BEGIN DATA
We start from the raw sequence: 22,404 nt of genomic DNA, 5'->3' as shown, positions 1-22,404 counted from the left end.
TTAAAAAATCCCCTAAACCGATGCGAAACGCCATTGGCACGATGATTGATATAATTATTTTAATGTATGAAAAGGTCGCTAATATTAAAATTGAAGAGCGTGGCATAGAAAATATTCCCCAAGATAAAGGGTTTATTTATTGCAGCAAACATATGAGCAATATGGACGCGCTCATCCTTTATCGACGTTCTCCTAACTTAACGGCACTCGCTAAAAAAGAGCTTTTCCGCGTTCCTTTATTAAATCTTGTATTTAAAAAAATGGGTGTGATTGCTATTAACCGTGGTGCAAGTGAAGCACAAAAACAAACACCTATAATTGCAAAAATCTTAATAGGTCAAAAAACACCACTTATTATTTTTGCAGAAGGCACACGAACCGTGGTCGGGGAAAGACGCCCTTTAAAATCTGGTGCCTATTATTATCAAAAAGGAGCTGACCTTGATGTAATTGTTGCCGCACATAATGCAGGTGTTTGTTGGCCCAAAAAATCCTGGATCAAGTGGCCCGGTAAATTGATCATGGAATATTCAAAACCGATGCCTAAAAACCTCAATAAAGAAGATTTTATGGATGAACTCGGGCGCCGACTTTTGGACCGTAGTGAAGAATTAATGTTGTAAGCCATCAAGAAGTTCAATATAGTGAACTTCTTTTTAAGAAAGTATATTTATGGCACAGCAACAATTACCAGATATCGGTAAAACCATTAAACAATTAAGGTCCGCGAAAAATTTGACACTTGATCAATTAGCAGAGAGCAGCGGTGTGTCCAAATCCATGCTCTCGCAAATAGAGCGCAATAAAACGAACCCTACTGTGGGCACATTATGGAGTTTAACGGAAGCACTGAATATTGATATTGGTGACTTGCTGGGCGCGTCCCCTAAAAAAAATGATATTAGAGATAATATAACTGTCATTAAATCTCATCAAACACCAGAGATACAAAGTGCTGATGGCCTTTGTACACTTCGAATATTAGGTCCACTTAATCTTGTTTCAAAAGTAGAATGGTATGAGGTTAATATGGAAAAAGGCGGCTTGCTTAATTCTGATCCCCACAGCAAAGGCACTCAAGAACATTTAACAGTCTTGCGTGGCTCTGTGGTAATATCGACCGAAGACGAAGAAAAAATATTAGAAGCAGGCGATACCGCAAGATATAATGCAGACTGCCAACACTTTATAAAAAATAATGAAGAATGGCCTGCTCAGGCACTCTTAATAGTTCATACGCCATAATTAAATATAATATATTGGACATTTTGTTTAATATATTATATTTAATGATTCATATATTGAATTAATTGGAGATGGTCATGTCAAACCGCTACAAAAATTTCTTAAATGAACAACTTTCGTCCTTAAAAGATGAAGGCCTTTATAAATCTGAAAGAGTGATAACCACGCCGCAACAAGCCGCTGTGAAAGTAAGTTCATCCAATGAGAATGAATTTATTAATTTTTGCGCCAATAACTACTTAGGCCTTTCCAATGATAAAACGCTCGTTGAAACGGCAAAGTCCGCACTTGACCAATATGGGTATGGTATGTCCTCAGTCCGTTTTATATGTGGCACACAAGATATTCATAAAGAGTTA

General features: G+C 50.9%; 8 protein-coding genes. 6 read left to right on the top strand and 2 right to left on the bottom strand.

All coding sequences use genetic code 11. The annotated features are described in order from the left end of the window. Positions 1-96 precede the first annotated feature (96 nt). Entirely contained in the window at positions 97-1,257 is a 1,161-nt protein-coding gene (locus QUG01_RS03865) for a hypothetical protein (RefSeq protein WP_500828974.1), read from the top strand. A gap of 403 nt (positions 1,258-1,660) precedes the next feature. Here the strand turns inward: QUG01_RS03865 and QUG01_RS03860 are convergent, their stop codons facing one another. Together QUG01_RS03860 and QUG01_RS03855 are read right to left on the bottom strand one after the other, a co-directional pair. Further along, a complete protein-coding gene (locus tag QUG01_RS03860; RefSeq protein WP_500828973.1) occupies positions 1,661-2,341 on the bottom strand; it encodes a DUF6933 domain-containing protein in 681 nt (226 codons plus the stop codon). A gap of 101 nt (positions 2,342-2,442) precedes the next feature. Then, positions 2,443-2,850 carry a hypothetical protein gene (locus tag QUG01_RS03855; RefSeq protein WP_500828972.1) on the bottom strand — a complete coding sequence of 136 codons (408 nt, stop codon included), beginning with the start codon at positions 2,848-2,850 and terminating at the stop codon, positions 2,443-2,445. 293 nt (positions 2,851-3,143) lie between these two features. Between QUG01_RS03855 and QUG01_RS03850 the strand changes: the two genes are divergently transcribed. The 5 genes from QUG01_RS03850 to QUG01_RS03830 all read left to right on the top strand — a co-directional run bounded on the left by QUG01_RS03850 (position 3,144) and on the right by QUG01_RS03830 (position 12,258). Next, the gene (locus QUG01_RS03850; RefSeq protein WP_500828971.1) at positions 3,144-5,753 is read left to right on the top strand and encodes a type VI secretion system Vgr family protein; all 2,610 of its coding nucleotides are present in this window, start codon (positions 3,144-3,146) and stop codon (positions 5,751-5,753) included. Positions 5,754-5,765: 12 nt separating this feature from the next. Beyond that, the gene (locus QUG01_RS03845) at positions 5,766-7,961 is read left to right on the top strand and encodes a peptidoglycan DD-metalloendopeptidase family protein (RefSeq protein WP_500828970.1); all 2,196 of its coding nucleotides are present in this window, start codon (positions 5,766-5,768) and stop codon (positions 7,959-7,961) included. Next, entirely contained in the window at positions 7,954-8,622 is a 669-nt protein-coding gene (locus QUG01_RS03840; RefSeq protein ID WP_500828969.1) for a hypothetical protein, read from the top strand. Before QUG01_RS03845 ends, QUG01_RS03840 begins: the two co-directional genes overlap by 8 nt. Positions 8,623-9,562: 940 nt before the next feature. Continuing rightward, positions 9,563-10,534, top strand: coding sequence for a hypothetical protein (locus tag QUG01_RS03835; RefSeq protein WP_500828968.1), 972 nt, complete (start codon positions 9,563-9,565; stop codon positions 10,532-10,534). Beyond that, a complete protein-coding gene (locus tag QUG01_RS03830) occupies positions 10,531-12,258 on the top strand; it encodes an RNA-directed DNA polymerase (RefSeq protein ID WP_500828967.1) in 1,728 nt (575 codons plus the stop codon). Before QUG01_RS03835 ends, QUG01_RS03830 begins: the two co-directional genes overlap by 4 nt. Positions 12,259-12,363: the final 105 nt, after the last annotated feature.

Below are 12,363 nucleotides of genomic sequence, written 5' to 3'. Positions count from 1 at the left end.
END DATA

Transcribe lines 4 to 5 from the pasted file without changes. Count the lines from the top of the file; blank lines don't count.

All coding sequences use genetic code 11. The annotated features are described in order from the left end of the window. Positions 1-96 precede the first annotated feature (96 nt). Entirely contained in the window at positions 97-1,257 is a 1,161-nt protein-coding gene (locus QUG01_RS03865) for a hypothetical protein (RefSeq protein WP_500828974.1), read from the top strand. A gap of 403 nt (positions 1,258-1,660) precedes the next feature. Here the strand turns inward: QUG01_RS03865 and QUG01_RS03860 are convergent, their stop codons facing one another. Together QUG01_RS03860 and QUG01_RS03855 are read right to left on the bottom strand one after the other, a co-directional pair. Further along, a complete protein-coding gene (locus tag QUG01_RS03860; RefSeq protein WP_500828973.1) occupies positions 1,661-2,341 on the bottom strand; it encodes a DUF6933 domain-containing protein in 681 nt (226 codons plus the stop codon). A gap of 101 nt (positions 2,342-2,442) precedes the next feature. Then, positions 2,443-2,850 carry a hypothetical protein gene (locus tag QUG01_RS03855; RefSeq protein WP_500828972.1) on the bottom strand — a complete coding sequence of 136 codons (408 nt, stop codon included), beginning with the start codon at positions 2,848-2,850 and terminating at the stop codon, positions 2,443-2,445. 293 nt (positions 2,851-3,143) lie between these two features. Between QUG01_RS03855 and QUG01_RS03850 the strand changes: the two genes are divergently transcribed. The 5 genes from QUG01_RS03850 to QUG01_RS03830 all read left to right on the top strand — a co-directional run bounded on the left by QUG01_RS03850 (position 3,144) and on the right by QUG01_RS03830 (position 12,258). Next, the gene (locus QUG01_RS03850; RefSeq protein WP_500828971.1) at positions 3,144-5,753 is read left to right on the top strand and encodes a type VI secretion system Vgr family protein; all 2,610 of its coding nucleotides are present in this window, start codon (positions 3,144-3,146) and stop codon (positions 5,751-5,753) included. Positions 5,754-5,765: 12 nt separating this feature from the next. Beyond that, the gene (locus QUG01_RS03845) at positions 5,766-7,961 is read left to right on the top strand and encodes a peptidoglycan DD-metalloendopeptidase family protein (RefSeq protein WP_500828970.1); all 2,196 of its coding nucleotides are present in this window, start codon (positions 5,766-5,768) and stop codon (positions 7,959-7,961) included. Next, entirely contained in the window at positions 7,954-8,622 is a 669-nt protein-coding gene (locus QUG01_RS03840; RefSeq protein ID WP_500828969.1) for a hypothetical protein, read from the top strand. Before QUG01_RS03845 ends, QUG01_RS03840 begins: the two co-directional genes overlap by 8 nt. Positions 8,623-9,562: 940 nt before the next feature. Continuing rightward, positions 9,563-10,534, top strand: coding sequence for a hypothetical protein (locus tag QUG01_RS03835; RefSeq protein WP_500828968.1), 972 nt, complete (start codon positions 9,563-9,565; stop codon positions 10,532-10,534). Beyond that, a complete protein-coding gene (locus tag QUG01_RS03830) occupies positions 10,531-12,258 on the top strand; it encodes an RNA-directed DNA polymerase (RefSeq protein ID WP_500828967.1) in 1,728 nt (575 codons plus the stop codon). Before QUG01_RS03835 ends, QUG01_RS03830 begins: the two co-directional genes overlap by 4 nt. Positions 12,259-12,363: the final 105 nt, after the last annotated feature.

Below are 12,363 nucleotides of genomic sequence, written 5' to 3'. Positions count from 1 at the left end.